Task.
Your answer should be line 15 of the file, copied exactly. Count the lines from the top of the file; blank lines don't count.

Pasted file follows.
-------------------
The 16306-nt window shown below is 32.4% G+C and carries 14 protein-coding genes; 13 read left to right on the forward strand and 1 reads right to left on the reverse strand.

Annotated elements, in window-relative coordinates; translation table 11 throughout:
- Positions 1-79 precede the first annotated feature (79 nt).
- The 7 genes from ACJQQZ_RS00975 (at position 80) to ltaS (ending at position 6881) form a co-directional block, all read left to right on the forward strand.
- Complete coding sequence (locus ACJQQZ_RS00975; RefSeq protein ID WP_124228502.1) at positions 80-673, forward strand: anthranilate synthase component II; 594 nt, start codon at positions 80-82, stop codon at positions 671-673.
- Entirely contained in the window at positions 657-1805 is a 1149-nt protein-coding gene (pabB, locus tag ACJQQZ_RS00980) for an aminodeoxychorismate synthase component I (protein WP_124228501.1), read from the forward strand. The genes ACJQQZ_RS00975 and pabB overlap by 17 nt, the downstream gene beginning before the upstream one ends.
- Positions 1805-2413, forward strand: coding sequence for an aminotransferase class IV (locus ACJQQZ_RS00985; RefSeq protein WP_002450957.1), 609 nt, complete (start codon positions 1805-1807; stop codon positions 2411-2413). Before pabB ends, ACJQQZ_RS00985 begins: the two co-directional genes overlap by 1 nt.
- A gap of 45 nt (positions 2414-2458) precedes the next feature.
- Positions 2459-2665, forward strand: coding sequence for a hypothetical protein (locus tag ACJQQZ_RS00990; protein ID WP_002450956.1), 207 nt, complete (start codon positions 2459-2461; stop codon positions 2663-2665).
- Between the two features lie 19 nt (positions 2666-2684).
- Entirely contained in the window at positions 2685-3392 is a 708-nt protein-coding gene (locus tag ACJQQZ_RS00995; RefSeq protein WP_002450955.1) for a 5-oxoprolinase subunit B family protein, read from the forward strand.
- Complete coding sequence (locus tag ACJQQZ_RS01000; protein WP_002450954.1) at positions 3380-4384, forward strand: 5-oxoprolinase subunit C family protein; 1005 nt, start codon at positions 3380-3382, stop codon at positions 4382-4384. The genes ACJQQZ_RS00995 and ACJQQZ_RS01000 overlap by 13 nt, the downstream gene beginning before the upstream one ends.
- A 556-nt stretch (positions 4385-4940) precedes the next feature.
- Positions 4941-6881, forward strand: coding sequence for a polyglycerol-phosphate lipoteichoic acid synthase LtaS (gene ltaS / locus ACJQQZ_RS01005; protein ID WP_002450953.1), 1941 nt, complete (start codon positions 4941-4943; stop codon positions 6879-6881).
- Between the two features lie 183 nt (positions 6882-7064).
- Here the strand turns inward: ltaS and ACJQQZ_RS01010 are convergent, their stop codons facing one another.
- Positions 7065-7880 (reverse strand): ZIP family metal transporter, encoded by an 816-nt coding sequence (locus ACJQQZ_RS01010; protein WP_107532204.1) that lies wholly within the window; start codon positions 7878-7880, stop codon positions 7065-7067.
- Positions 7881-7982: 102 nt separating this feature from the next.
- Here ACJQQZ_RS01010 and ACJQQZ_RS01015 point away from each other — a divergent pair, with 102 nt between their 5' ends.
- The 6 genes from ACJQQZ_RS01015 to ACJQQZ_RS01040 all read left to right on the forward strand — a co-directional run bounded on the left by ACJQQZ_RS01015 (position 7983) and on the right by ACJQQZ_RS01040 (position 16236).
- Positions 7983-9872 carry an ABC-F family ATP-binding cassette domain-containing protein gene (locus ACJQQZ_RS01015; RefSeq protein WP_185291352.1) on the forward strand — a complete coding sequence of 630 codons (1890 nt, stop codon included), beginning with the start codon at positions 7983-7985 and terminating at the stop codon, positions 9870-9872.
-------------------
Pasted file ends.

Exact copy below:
- Between the two features lie 183 nt (positions 6882-7064).